So why does she look up before she turns?
What’s up there?
Her War Boys.
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And by “gates” I mean the cineplex doors and by “open” I mean they accepted my money for the pleasure of watching Mad Max Fury Road again.
– I noticed another scene with a War Boy lifting a War Pup in the background: after Joe realizes Furiosa has “stolen” his wives and the war drums are beating, they start lowering the vehicles from within the Citadel to the ground below. As one vehicle starts being lowered, you can see a War Boy lifting a Pup off the platform and setting him down on the cavern floor.
– Ace. Man, Ace. After Morsov’s historic death and while the other War Boys are still shouting “Witness” in really joyous voices as if the guy dying truly was an awesome thing, Ace makes the V8 salute and bows his head and he sounds solemn when he says “Witness him.” He’s significantly older than the average War Boy, too, which would seem to indicate that he hasn’t been particularly eager to go to Valhalla any time soon. I think it’s a really great touch on the part of the writers and director. They might all have to live in Joe’s world and he might have them believing he’s a god, but they don’t all have to accept his bullshit in their heart of hearts.
– The War Boys’ combat style requires a lot of communication between the lancer and the driver. Nux and Slit seem to work very well together, but it’s hard to tell where they rank among their peers because of how insanely badass ‘normal’ is for War Boys.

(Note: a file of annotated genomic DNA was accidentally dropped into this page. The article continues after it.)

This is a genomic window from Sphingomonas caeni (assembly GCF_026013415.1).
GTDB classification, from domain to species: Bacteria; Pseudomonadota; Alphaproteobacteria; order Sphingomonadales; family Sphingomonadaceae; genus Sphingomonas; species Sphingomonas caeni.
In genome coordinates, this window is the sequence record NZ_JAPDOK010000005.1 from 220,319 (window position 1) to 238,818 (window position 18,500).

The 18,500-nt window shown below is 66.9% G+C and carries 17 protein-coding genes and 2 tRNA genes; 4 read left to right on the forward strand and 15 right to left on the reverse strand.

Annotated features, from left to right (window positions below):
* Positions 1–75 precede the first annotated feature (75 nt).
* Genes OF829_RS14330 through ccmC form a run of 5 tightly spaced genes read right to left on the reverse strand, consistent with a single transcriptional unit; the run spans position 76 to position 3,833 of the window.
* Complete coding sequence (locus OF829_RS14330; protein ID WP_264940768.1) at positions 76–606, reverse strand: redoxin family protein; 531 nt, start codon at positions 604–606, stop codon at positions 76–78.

– Even seeing it a fourth time, the driving-into-the-sandstorm scene is still fucking epic. I think for any first time viewer seeing Nux cheerfully proclaim it a “lovely day” while watching his brothers-in-arms get swept up into a fiery storm really drives home how brainwashed the War Boys are. To us it looks like they’re dying horribly – hellish is the word that keeps coming to mind – but to Nux they’re heading to Valhalla in an usually spectacular fashion.
– Slit must have heard Max angrily shout “That’s my head” while he was hurling lances mere inches above Max’s head. That explains why he specifically threatened Max with decapitation. I didn’t think he’d heard Max or had been actually paying attention to what the “raging feral” was saying, but clearly he did.
– “…breeding stock, battle fodder. You’re an old man’s battle fodder.” I find it really interesting that the wives view the War Boys as fellow victims of Joe’s. I mean, they are, but it’s incredibly insightful and mature for the wives to realize it. It would have been understandable if they’d hated them as extensions of Joe’s whole vile regime. It’s intellectually and philosophically impressive and it makes me wonder if the wives sat around in the vault having really deep debates about various things.
– The wives recognize the People Eater and the Bullet Farmer and can name the stuff each has in his war party. This would seem to indicate they did not spend their entire time as Joe’s slaves locked up in the vault, that they had the opportunity to meet or at least see Joe’s allies. I can easily imagine Joe having dinner parties or something – he does love spectacles.
– When Toast grabs the rifle to reload it, Angharad looks shocked and Toast gives her a look that seems almost defiant.